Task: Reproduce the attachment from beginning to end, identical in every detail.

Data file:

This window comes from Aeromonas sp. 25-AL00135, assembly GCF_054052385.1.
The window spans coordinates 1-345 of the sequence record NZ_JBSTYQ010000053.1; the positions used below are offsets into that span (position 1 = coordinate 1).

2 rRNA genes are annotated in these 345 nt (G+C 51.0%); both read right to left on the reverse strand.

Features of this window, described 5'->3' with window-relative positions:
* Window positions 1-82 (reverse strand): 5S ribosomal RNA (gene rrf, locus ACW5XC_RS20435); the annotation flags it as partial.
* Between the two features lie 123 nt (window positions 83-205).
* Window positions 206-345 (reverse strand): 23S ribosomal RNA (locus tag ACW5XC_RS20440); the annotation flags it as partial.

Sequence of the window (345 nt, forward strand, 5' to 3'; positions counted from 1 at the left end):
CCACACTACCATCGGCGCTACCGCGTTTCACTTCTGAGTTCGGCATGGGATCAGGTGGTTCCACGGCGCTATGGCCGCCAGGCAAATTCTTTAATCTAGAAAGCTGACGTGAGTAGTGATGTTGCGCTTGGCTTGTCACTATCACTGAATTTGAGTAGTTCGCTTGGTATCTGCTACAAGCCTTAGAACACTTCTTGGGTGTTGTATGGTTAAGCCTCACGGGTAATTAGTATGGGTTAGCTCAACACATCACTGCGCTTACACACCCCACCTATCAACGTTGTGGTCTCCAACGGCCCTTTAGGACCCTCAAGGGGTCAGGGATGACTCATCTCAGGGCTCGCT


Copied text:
This window comes from Aeromonas sp. 25-AL00135, assembly GCF_054052385.1.
The window spans coordinates 1-345 of the sequence record NZ_JBSTYQ010000053.1; the positions used below are offsets into that span (position 1 = coordinate 1).

2 rRNA genes are annotated in these 345 nt (G+C 51.0%); both read right to left on the reverse strand.

Features of this window, described 5'->3' with window-relative positions:
* Window positions 1-82 (reverse strand): 5S ribosomal RNA (gene rrf, locus ACW5XC_RS20435); the annotation flags it as partial.
* Between the two features lie 123 nt (window positions 83-205).
* Window positions 206-345 (reverse strand): 23S ribosomal RNA (locus tag ACW5XC_RS20440); the annotation flags it as partial.

Sequence of the window (345 nt, forward strand, 5' to 3'; positions counted from 1 at the left end):
CCACACTACCATCGGCGCTACCGCGTTTCACTTCTGAGTTCGGCATGGGATCAGGTGGTTCCACGGCGCTATGGCCGCCAGGCAAATTCTTTAATCTAGAAAGCTGACGTGAGTAGTGATGTTGCGCTTGGCTTGTCACTATCACTGAATTTGAGTAGTTCGCTTGGTATCTGCTACAAGCCTTAGAACACTTCTTGGGTGTTGTATGGTTAAGCCTCACGGGTAATTAGTATGGGTTAGCTCAACACATCACTGCGCTTACACACCCCACCTATCAACGTTGTGGTCTCCAACGGCCCTTTAGGACCCTCAAGGGGTCAGGGATGACTCATCTCAGGGCTCGCT